From one grain to another: The rise of rice in West Africa

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      Last month I flew from Europe to green Abidjan via arid Ouagadougou for the Borderless Alliance annual Conference 2015. Through the plane window I could see the most real and convincing evidence of regional disparities and complementarities amongst West African countries. It strengthened my conviction that, if agricultural development and food security are to be achieved in West Africa, the under-tapped potential for regional collaboration and integration has to be unlocked. CAADP/ECOWAP and the rice sector Rapid progress was made on the CAADP  (Comprehensive Africa Agriculture Development Programme ) process in West Africa since the Maputo declaration in 2003, reflecting a growing recognition that regional coordination is key for boosting Africa’s agricultural sector. ECOWAS (Economic Community Of West African States) is the first region to sign the regional compact in 2009 and also the first region to finalise its Regional Agriculture Investment Plan (RAIP), in 2010. The ECOWAS agricultural policy (ECOWAP), adopted in 2005, has prioritised key agricultural sectors. Rice has been selected as one of the strategic crops. This has led to the launch of a ‘Regional Offensive for the Sustainable Revival of Rice Production in West Africa’  in September 2012. The rice sector has also been put high on national agricultural agendas, and many countries, like Burkina Faso, also have a National Rice Development Strategy. Importance of rice in West Africa Rice is indeed a crop of utmost importance in West Africa. According to ECOWAS Commission and AfricaRice:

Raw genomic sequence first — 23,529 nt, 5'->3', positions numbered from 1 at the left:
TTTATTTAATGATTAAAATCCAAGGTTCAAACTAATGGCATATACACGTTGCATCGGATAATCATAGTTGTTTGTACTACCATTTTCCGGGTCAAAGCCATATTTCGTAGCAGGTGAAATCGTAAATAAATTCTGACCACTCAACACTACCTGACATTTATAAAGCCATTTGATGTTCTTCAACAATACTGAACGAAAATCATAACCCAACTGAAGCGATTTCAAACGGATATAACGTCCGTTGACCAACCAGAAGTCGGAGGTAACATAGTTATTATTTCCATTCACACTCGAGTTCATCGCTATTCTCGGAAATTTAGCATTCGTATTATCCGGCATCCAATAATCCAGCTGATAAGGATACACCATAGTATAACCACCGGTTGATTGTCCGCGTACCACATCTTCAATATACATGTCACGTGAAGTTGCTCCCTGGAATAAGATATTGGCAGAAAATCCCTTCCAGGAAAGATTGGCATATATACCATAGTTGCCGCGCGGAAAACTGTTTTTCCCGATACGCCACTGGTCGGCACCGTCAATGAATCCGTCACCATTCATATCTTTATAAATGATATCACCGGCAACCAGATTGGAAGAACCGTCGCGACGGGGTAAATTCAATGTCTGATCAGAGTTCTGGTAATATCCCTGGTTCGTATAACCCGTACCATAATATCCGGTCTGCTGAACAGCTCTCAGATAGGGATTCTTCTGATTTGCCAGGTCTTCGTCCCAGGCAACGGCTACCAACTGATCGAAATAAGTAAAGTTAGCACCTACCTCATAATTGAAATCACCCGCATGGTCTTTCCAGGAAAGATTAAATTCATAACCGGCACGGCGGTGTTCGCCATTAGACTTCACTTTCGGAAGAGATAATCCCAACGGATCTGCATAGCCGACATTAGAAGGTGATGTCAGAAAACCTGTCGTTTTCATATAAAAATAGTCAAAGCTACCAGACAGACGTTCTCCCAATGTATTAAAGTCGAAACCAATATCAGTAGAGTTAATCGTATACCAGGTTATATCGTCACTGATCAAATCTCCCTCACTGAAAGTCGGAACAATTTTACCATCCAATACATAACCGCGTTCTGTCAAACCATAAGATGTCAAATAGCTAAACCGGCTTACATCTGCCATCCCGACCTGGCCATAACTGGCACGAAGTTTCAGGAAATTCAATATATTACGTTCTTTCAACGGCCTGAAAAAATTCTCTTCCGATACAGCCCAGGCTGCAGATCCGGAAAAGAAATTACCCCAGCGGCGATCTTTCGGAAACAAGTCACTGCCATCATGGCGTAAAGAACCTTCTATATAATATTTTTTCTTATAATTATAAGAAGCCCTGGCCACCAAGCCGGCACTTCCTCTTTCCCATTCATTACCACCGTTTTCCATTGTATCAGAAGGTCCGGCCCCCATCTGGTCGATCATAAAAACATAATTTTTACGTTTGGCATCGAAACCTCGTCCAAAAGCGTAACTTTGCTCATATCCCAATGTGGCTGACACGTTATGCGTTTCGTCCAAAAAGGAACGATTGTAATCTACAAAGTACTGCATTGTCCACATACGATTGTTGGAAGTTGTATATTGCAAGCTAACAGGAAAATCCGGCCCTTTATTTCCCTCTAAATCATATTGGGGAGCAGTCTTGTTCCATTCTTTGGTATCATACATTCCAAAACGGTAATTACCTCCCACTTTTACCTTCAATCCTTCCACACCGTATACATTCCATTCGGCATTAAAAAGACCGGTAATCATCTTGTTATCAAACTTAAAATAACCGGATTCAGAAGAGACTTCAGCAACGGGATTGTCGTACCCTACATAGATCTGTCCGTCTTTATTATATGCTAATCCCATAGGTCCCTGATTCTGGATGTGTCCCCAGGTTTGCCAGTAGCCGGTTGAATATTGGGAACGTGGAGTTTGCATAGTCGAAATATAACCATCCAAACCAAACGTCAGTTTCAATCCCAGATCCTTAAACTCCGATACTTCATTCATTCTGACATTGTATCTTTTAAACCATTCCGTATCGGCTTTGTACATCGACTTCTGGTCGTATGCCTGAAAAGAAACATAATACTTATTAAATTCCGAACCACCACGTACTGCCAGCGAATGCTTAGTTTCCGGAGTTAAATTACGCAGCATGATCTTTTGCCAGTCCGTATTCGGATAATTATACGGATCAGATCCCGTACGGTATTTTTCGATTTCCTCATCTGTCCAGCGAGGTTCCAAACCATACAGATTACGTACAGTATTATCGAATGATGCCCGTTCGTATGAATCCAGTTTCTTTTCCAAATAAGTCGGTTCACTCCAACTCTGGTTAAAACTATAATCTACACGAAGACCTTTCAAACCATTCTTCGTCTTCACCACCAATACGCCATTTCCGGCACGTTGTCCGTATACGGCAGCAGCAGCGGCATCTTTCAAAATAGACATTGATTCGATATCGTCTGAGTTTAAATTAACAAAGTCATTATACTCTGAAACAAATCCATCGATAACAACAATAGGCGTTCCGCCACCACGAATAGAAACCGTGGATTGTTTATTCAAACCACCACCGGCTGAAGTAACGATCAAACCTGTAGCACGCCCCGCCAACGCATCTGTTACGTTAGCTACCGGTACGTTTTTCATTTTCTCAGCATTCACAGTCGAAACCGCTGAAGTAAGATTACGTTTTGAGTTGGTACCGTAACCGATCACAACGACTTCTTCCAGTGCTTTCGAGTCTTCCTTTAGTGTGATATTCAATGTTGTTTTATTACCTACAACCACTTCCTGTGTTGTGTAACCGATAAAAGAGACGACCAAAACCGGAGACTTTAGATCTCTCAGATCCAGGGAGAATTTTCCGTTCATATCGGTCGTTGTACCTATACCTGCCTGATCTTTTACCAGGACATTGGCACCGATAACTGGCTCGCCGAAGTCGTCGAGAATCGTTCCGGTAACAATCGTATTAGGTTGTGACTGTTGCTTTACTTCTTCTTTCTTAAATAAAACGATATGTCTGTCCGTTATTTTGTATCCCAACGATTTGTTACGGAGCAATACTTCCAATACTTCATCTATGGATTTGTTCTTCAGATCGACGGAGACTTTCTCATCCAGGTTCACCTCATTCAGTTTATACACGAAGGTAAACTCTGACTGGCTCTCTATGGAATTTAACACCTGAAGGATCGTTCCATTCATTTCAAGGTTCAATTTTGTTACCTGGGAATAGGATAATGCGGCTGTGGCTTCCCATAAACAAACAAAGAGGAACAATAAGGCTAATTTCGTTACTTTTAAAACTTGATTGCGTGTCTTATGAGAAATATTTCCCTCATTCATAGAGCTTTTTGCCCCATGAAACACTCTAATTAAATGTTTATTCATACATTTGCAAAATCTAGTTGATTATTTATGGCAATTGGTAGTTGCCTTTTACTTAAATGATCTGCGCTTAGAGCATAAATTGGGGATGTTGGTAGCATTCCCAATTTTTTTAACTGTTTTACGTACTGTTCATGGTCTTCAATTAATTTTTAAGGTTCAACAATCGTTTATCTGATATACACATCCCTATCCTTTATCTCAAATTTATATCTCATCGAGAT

• It is widely consumed throughout the region and demand is spurring, reflecting long-terms shifts in dietary patterns. The growth rate of the demand exceeds that of the production in the region, especially in years of poor weather conditions.
      • The region remains highly dependent on rice imports, mainly from Asia, with about 46% of consumption imported, at a cost of US$1 billion per year.
      • Many rice production systems coexist in West Africa, but most producers in the region are small-scale farmers (predominantly women) growing rice for home consumption under very low productivity systems.
      • The average yields for the region do not appear to have significantly changed over the past decade. This is primarily due to the small-scale farmers’ limited access to skills and inputs to improve productivity, reduce post-harvest losses, add value and market their produce.
      • There is a high political sensitivity on rice prices, with powerful rice importers influencing policy-making. Pressures for tax exemptions on imports work against domestic production.